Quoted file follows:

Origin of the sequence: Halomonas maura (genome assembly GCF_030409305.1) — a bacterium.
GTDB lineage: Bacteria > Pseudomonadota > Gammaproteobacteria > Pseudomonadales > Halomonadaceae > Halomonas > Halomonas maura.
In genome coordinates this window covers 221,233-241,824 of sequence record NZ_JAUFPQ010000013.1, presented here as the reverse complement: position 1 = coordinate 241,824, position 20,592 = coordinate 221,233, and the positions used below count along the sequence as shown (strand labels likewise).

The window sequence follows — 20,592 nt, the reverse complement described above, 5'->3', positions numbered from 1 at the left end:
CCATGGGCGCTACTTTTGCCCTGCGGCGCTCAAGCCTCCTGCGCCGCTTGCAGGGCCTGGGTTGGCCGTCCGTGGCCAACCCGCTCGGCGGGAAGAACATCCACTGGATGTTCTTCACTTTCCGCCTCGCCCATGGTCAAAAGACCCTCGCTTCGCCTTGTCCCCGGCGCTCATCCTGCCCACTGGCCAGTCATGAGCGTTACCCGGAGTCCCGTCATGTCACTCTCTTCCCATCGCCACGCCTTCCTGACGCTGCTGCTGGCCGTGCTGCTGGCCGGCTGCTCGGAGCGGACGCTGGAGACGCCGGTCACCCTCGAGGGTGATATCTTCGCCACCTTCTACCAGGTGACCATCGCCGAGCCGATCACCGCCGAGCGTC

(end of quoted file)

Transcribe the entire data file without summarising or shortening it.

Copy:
Origin of the sequence: Halomonas maura (genome assembly GCF_030409305.1) — a bacterium.
GTDB lineage: Bacteria > Pseudomonadota > Gammaproteobacteria > Pseudomonadales > Halomonadaceae > Halomonas > Halomonas maura.
In genome coordinates this window covers 221,233-241,824 of sequence record NZ_JAUFPQ010000013.1, presented here as the reverse complement: position 1 = coordinate 241,824, position 20,592 = coordinate 221,233, and the positions used below count along the sequence as shown (strand labels likewise).

The window sequence follows — 20,592 nt, the reverse complement described above, 5'->3', positions numbered from 1 at the left end:
CCATGGGCGCTACTTTTGCCCTGCGGCGCTCAAGCCTCCTGCGCCGCTTGCAGGGCCTGGGTTGGCCGTCCGTGGCCAACCCGCTCGGCGGGAAGAACATCCACTGGATGTTCTTCACTTTCCGCCTCGCCCATGGTCAAAAGACCCTCGCTTCGCCTTGTCCCCGGCGCTCATCCTGCCCACTGGCCAGTCATGAGCGTTACCCGGAGTCCCGTCATGTCACTCTCTTCCCATCGCCACGCCTTCCTGACGCTGCTGCTGGCCGTGCTGCTGGCCGGCTGCTCGGAGCGGACGCTGGAGACGCCGGTCACCCTCGAGGGTGATATCTTCGCCACCTTCTACCAGGTGACCATCGCCGAGCCGATCACCGCCGAGCGTC